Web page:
Kraft to Start Removing Artificial Food Dyes from Kids' FoodsHeather Neal
The same eye-catching colors that make “kid food” so appealing are also potentially to blame for childhood behavior problems like ADHD. Food dyes such as yellow 5 and red 40 have seeped their way into the news with the information that not only can these dyes cause behavior problems, but also potentially fatal diseases like cancer. Yet we still find them in a majority of packaged foods in every aisle of the grocery store. But why? Because they’re cheaper. Companies aren’t going to stop putting dyes in foods until they can be sure they can still bring in the same profit. So it’s a pretty big deal when a big company makes a move towards more natural ingredients. That’s exactly what Kraft did. They recently opted to start removing artificial food dyes from their notoriously bright orange mac and cheeses that are marketed towards kids starting next year. Instead of the dangerous dyes they plan to use colors derived from natural ingredients like turmeric, annatto, and paprika.
While this is a good move from a big company (that will hopefully lead to others following suit) it leaves one big gaping hole: they’re not removing the artificial dyes from the original version of the product; just from the ones geared towards kids. While there’s no denying this is a step in the right direction, why should adults be expected to continue eating the hazardous dyes when we are acknowledging they’re dangerous enough to remove from other products in the line? Kraft is also adding more whole grains and cutting back on sodium and saturated fat in their kids products. But where does this leave adults? Do we need to be eating dinosaur shaped pasta so that we can have the healthier option? One of the ways my husband and I try to instill healthy eating habits in our son is to have him eat the same thing as the whole family instead of preparing a special “kids meal” for him. It’s hard to encourage this when the adult option is now a less healthy option than the kids’ version. (Although I could also argue packaged mac and cheese isn’t the healthiest option no matter which way you spin it.)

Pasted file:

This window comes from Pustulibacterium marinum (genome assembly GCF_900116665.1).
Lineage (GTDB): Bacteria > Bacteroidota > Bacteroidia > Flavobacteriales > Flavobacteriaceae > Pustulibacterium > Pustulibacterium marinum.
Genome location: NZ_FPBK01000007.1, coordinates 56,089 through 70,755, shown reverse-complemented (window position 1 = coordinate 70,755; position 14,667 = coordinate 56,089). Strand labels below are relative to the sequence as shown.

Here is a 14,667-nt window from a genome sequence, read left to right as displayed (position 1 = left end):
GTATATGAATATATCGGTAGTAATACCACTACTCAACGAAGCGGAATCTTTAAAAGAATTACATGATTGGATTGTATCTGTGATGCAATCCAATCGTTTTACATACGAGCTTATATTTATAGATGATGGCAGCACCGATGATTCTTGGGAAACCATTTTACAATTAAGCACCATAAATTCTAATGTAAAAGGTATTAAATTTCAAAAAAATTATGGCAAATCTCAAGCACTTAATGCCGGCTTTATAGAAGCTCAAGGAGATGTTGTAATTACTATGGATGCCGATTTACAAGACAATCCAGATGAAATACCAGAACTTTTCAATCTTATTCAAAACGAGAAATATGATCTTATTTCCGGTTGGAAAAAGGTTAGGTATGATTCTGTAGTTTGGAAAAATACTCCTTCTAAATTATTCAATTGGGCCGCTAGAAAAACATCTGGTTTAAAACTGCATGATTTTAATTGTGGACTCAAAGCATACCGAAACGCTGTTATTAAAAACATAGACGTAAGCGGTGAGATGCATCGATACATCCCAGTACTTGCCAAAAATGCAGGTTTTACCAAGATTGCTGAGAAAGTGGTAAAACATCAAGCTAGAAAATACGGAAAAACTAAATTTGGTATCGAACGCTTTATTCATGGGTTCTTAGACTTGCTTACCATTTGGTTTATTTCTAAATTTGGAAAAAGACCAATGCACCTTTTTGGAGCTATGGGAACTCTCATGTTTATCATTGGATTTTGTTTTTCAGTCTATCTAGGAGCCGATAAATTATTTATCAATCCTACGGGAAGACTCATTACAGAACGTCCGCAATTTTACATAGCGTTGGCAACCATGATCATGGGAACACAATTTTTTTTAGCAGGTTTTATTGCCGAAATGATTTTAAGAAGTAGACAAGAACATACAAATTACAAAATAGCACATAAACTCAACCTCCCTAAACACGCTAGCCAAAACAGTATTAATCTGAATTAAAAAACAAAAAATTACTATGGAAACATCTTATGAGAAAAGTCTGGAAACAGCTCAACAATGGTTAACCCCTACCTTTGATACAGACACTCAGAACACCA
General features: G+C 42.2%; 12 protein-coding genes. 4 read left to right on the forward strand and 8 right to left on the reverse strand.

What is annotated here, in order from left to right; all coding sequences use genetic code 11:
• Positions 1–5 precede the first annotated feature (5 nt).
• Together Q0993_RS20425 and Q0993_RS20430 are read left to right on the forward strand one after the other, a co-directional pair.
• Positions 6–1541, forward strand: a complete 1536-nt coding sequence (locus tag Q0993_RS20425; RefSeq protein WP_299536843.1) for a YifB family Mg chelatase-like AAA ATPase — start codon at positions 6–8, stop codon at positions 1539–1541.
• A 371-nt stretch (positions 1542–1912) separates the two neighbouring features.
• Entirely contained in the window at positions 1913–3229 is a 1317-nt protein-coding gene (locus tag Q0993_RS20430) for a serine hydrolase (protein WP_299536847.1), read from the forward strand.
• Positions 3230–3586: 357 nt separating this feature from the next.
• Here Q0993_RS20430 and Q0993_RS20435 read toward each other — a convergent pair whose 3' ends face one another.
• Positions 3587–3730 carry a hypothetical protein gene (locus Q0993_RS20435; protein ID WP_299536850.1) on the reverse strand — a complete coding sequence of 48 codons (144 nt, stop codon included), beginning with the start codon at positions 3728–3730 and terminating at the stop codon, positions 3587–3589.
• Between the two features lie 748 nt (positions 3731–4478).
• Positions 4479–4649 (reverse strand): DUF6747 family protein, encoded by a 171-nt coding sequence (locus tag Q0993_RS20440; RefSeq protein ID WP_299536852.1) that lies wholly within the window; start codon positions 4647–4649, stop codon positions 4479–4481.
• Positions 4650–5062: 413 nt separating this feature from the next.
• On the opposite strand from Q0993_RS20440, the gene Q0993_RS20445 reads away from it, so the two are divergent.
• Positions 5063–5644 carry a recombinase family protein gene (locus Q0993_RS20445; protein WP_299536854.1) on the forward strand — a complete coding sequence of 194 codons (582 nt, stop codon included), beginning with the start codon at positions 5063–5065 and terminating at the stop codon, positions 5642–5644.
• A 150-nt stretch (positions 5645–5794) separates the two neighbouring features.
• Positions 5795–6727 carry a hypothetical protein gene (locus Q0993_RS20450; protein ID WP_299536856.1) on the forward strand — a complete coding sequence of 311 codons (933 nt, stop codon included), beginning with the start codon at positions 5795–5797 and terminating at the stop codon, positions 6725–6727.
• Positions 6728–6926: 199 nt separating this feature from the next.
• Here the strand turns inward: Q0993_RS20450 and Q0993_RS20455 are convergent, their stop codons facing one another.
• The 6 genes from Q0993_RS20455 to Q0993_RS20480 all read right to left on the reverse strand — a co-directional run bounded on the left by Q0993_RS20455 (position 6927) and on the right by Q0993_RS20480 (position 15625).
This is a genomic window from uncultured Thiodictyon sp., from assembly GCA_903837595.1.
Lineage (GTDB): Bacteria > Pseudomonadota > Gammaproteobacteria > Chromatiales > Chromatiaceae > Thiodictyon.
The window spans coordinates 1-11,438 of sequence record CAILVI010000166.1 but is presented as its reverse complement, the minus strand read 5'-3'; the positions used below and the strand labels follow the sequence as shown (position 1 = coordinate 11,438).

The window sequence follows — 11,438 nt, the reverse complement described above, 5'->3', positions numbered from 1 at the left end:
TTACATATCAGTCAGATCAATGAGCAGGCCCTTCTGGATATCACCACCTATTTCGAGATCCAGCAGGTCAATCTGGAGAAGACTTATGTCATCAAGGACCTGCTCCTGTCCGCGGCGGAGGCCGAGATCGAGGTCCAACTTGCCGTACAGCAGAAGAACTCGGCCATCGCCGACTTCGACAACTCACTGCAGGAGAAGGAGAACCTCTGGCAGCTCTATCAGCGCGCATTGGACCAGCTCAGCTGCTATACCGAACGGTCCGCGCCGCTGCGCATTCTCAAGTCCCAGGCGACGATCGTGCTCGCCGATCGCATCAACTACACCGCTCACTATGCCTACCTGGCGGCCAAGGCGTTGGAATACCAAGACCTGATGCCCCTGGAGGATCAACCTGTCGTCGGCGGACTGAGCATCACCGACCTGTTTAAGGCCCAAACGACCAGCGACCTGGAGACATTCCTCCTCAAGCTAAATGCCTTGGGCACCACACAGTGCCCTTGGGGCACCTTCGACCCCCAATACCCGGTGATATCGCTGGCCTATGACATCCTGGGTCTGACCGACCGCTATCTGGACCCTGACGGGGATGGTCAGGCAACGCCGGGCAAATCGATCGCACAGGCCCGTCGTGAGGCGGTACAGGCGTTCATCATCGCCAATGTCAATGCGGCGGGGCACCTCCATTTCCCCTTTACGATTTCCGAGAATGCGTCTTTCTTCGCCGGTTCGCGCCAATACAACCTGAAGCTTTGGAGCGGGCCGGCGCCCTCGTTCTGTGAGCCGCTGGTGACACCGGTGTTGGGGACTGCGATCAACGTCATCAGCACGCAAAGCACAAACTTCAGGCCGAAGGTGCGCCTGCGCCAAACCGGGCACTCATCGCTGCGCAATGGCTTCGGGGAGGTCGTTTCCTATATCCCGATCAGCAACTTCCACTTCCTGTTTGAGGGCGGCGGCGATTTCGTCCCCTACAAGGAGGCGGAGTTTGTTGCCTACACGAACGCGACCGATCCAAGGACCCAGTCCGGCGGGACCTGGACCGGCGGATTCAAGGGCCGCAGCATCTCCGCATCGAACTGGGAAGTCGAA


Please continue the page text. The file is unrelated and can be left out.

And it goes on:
So I agree this is a step in the right direction, but if you’re making such a big change, you might as well go all the way. I know it comes down to sales and marketing, but it’s the big companies that have the ability to start a wave of change and pave the way for everyone else.